Okay friends, let us start with the RAM. Eventually, throughout this post, I’m gonna stop capitalizing the word RAM because it seriously takes too much effort to do all that (I’m on a time crunch like always). So the RAM (you like how I capitalized it for you and just you?) is short for random access memory. Another way to remember the ram and its responsibilities is to use the acronym random a** moments (I have to keep this PG so I had to bleep out the a** part so that I can still classify it as PG).
Okay, I’m stalling right now. What does the random access memory do? Wellllllll to sum it up, it pretty much temporarily stores information that is needed. So, if you request for something, it gets retrieved from the Hard Drive and goes and temporarily stays in the ram for the CPU to “call it”. So yes ram is very important to your computer and we’ll get to that part in another post.
So I don’t know if this got through or not earlier, but ram can only store things on itself when the computer is on. So when you turn the computer off, all the data goes back to the Hard Drive.
Here’s your definition:
Ram (random access memory) – A component in the computer that saves data/memory temporarily so that processes in your computer can load really fast instead of taking 15 minutes (it speeds everything up). Data/memory can only be stored when the computer is on.
Here’s your picture of the RAM:
Somethimes RAM will have plastic looking thing on top of it. Like this:
These RAM sticks are generally more expensive because you can pick them up without breaking anything, but all in all, they are still RAM sticks.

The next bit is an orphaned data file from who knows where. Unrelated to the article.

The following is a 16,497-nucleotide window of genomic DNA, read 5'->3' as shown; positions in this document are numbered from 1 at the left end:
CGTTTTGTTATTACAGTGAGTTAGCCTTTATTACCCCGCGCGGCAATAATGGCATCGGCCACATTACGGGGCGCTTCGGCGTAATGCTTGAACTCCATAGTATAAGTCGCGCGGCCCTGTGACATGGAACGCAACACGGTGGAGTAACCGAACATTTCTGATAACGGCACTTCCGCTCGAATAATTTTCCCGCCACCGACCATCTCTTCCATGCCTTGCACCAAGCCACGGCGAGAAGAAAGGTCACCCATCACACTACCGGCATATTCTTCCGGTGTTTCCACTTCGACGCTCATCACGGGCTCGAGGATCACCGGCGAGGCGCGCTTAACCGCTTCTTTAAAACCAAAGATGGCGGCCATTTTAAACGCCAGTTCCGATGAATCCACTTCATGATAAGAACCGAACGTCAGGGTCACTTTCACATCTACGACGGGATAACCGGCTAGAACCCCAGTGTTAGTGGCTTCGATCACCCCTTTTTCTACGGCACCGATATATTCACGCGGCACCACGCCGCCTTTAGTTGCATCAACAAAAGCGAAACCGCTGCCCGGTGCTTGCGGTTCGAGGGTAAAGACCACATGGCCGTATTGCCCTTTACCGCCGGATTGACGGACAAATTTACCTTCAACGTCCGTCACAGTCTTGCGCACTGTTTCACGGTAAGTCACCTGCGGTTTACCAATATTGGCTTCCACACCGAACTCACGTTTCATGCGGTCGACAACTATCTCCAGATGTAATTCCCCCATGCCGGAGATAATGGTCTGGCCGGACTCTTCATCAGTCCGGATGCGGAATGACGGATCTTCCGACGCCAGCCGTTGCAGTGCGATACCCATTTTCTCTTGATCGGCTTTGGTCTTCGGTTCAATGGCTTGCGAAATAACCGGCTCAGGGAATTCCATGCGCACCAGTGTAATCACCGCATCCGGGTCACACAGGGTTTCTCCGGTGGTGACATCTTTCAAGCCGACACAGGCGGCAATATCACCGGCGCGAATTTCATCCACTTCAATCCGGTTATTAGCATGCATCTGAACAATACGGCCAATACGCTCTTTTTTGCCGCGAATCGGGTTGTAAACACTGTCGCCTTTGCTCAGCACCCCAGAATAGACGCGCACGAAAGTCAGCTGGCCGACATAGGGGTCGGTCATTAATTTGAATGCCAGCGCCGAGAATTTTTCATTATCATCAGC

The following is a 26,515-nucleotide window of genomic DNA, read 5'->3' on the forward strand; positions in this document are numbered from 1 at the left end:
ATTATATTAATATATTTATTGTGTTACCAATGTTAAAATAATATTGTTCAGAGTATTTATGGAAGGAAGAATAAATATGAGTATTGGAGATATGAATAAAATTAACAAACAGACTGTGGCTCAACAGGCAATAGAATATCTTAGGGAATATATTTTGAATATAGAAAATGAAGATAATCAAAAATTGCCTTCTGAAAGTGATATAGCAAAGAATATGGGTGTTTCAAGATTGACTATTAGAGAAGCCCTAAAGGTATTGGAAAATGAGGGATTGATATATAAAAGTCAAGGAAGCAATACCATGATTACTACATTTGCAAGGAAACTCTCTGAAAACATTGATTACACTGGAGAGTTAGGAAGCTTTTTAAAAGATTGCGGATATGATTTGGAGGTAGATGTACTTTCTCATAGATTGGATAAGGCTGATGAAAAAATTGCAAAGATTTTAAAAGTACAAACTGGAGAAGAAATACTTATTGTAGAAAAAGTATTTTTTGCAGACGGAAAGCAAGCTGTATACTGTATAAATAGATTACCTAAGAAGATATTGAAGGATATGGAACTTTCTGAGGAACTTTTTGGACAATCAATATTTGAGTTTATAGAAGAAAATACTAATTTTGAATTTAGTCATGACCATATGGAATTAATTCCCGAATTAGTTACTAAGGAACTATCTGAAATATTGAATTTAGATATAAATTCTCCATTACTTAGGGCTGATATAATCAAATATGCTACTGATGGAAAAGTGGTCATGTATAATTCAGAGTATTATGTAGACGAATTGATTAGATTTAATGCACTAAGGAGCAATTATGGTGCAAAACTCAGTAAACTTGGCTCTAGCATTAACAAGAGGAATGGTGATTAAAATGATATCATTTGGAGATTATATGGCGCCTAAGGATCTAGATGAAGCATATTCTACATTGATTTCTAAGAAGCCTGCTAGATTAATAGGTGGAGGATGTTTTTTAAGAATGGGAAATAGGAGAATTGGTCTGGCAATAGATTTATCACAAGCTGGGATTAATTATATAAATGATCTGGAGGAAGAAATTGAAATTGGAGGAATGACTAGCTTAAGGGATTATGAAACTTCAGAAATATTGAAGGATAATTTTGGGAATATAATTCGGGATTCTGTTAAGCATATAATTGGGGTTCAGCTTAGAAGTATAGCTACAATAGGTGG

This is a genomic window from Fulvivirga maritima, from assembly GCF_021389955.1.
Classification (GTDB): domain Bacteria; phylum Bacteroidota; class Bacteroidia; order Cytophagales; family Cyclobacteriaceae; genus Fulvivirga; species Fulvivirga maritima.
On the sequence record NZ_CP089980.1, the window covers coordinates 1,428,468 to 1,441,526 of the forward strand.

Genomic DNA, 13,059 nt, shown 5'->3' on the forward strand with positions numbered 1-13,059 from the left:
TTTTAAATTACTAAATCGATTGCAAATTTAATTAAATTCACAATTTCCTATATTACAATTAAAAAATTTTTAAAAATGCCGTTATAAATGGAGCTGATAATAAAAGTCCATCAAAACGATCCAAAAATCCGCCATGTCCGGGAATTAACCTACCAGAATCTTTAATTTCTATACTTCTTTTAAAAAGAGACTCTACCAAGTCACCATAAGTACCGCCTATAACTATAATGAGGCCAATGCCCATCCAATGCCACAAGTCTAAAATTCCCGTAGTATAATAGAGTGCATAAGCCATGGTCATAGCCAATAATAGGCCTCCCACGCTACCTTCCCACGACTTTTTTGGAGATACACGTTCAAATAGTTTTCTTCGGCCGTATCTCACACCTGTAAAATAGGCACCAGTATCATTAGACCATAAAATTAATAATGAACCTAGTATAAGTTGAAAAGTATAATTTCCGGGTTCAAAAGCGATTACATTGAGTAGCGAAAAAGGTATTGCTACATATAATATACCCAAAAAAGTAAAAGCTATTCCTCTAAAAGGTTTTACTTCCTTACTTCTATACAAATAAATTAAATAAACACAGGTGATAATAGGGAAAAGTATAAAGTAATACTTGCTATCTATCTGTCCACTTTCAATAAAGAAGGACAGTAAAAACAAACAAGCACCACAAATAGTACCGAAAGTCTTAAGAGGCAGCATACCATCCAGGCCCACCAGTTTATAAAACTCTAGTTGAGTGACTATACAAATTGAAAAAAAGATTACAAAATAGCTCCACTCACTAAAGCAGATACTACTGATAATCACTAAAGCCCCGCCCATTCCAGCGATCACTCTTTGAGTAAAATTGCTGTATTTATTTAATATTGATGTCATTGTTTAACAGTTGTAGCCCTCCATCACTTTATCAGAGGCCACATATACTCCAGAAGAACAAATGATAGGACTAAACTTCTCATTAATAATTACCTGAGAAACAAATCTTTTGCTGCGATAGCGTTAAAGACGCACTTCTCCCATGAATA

Now here’s the “detailed” explanation:
Ram, CPU, and Hard Drive work together like co-workers in a department at work. Ram have sets of numbers that consists of 0-1 (so only one’s and zero’s). The Ram got these set of numbers from the Hard Drive because you decided to turn on your computer, which made the CPU ask for a certain process to start or do something. When the CPU asks for a certain piece of data (which is the numbers) and the ram will send it to the CPU on a specific root (we’ll go into that later when we talk about CPU’s). When you turn off the computer, all the one’s and zero’s go back to the Hard Drive (where it was originally retrieved from by the RAM).
For my visual peeps:
Okay, so we know how it gets data. Here’s the visual as to how it takes back data.
So like the visual explains, if the CPU wants to save something new, it sends it on a specific root to the RAM, which then sends it to the Hard Drive. If the data that the CPU has is already saved then it just sends it back to the RAM, and the RAM then either decides if it wants to keep the data (because it takes a long time for the RAM to retrieve data from the Hard Drive) or send it back to the Hard Drive. If it sends it back to the Hard Drive, it just sends it back to the Hard Drive.
Okay so why RAM? Why don’t we just use the Hard Drive, I mean they kinda pretty much do the same thing?
Well yes they do, do roughly the same thing. Except RAM does it a LOT LOT LOT faster. If you just had a Hard Drive your load time and everything would take FOREVER, and it’d just be way too slow. The RAM pretty much spits the data out super fast so that you can have it instantly. The ram is built to save some of the data that your computer knows it’ll need later on while it’s on. So when you do need that data, it has it quickly right there.
Here’s a video to help explain:
Okay so that’s how RAM works, my next post will be about where the RAM is and how to install it. That being said, thank you so much for reading this, I truly, truly appreciate it! Anywayssssss, have a GREAT day and go check out some of my other posts! Thanks, nerds!
This post was made on 5/31/17